Chop’t was the indisputable leafy green ruler in the city for a reallly long time, but now Sweetgreen been playing the game of thrones and essentially knocked Chop't into submission. How do we know this? Check the line of any Sweetgreen in the city at 1pm Monday through Friday. The fresh, local ingredients, creative specials and minimalist, cutesy decor are enough to draw the crowds for the New Yorkers who need a quick fix.
The oversized street cart pretzels may be what we're known for, but honestly, you’ll get a better soft pretzel at Auntie Anne’s. The anonymous ones aren’t nearly as buttery or soft, but they do have the density and girth that lacks in the ubiquitous mall franchise. They're crunchy on the outside and bready on the inside, and flaked with large salt pieces.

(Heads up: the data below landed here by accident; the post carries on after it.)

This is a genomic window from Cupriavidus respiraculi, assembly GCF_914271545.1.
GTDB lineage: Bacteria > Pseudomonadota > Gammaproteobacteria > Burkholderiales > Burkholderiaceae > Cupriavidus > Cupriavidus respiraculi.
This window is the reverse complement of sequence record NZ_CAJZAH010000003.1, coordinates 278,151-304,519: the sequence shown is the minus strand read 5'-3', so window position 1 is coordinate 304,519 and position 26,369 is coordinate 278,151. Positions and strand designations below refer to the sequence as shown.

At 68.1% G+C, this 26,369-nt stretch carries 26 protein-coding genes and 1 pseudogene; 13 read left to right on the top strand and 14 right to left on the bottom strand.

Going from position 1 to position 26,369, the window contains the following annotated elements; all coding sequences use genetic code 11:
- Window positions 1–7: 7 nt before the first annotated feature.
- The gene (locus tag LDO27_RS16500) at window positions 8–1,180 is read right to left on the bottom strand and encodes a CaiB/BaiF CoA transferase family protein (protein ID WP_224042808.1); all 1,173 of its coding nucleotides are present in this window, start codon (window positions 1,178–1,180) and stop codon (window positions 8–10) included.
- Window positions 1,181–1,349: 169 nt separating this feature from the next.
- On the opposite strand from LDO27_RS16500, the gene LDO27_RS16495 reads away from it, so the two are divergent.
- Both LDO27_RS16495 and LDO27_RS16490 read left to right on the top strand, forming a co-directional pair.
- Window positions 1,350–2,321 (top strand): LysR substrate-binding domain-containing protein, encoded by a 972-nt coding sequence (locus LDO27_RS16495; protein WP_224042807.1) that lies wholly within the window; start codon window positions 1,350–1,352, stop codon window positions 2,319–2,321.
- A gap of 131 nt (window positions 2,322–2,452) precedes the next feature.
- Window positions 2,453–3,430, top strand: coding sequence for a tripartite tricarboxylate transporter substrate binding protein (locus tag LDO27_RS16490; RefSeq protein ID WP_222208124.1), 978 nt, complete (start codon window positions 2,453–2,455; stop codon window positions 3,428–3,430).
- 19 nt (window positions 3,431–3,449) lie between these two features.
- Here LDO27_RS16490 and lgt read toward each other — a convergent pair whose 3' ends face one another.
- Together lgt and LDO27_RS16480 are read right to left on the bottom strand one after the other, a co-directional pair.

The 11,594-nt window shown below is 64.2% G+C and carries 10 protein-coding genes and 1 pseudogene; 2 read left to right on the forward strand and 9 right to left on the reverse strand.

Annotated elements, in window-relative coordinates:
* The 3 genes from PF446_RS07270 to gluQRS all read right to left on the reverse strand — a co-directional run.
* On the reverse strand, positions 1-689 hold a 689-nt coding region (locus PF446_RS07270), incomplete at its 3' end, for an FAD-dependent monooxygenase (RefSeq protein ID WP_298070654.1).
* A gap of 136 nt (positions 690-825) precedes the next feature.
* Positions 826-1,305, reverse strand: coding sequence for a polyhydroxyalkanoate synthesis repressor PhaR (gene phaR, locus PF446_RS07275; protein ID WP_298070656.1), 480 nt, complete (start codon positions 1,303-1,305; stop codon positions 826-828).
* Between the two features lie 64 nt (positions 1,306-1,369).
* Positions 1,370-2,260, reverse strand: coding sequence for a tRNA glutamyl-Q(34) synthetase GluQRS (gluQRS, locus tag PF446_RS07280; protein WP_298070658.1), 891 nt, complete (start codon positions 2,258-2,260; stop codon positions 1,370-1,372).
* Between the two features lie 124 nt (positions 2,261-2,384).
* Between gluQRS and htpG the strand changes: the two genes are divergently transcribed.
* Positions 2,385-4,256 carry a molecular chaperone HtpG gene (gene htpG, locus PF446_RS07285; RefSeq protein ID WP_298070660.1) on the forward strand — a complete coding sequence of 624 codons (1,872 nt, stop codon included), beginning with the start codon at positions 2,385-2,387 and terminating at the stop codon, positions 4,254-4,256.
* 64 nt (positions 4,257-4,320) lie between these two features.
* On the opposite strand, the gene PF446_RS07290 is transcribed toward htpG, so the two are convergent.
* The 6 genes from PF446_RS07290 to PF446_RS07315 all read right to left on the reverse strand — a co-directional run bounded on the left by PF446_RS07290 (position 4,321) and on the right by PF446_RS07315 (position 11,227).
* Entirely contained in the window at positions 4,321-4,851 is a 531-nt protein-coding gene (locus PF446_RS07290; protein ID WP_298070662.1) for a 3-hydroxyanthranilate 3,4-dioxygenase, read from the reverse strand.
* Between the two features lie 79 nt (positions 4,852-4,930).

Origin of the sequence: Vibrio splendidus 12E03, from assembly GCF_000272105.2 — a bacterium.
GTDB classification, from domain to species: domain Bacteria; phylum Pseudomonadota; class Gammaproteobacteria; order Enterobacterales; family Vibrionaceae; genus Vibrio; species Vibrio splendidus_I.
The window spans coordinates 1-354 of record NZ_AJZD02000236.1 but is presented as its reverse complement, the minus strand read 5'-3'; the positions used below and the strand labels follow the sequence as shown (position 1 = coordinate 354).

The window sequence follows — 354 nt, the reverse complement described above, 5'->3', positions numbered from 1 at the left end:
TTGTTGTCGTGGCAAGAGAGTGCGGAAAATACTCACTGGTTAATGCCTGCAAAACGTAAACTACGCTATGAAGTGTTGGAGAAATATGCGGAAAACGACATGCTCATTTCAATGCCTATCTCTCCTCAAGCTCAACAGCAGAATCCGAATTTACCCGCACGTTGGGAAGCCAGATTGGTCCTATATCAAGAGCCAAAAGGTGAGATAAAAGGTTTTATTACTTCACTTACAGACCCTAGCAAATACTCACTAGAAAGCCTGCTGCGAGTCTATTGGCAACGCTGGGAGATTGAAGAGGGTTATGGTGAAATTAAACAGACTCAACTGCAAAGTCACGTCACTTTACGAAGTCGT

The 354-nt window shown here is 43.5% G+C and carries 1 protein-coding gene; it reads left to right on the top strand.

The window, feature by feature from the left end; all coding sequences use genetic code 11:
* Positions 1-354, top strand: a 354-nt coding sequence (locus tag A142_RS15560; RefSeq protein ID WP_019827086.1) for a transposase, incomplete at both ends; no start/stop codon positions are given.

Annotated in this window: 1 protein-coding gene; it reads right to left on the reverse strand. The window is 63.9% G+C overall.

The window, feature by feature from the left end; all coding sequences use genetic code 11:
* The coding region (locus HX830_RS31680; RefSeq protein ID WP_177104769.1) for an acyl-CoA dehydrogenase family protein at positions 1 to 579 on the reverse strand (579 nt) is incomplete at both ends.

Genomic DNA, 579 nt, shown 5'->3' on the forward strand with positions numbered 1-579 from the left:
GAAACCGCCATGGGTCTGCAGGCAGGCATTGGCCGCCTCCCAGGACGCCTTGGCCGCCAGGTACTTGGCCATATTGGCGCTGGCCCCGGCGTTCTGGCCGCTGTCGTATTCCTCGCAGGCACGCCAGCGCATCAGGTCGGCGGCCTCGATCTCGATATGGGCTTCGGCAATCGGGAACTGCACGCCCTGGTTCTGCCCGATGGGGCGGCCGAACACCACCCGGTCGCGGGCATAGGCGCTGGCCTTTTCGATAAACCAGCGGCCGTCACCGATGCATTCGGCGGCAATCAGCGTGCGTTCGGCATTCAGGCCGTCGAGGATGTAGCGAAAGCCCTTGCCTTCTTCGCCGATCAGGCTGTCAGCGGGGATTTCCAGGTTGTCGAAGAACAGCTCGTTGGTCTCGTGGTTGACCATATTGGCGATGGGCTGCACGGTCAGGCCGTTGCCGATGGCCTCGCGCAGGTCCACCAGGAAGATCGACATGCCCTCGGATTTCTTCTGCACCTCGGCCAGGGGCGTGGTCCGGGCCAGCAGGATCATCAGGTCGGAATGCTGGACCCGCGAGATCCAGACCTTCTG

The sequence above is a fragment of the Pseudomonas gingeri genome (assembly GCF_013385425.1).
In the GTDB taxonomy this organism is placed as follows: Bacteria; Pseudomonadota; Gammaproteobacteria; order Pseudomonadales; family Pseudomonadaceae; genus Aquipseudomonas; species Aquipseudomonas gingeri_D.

We say skip the Central Park pretzels. But head to Thomas Ferlesch's German restaurant Werkstatt in Brooklyn. The Viennese-born chef uses his Euro heritage to import an actual German pretzel so large, savory and delicious, it will blow Auntie Anne's out of the water.
“You will admit that Mindy’s cheesecake is the greatest cheesecake in the country,” Nathan Detroit says to prompt Sky Masterson in Guys and Dolls. Of course, Masterson agrees. And of course, Mindy’s was really based off Lindy’s, a now-shuttered cheesecake joint in midtown. New York City has a rich history with cheesecake, with a denser and creamier version than other cities around the world. And although it may not be as popular as it once was, it’s still considered a city staple.
There’s no way we can’t not say Junior’s, the Brooklyn-born spot that has spun into a nation-wide chain. Sure, it’s a cliché, but if the product ain’t broke, no need to fix it. And the creamy, rich, sour and sweet New York original cheesecake definitely ain’t broke. Head to the original in Brooklyn to avoid the glitzy Times Square spin-offs for tourists.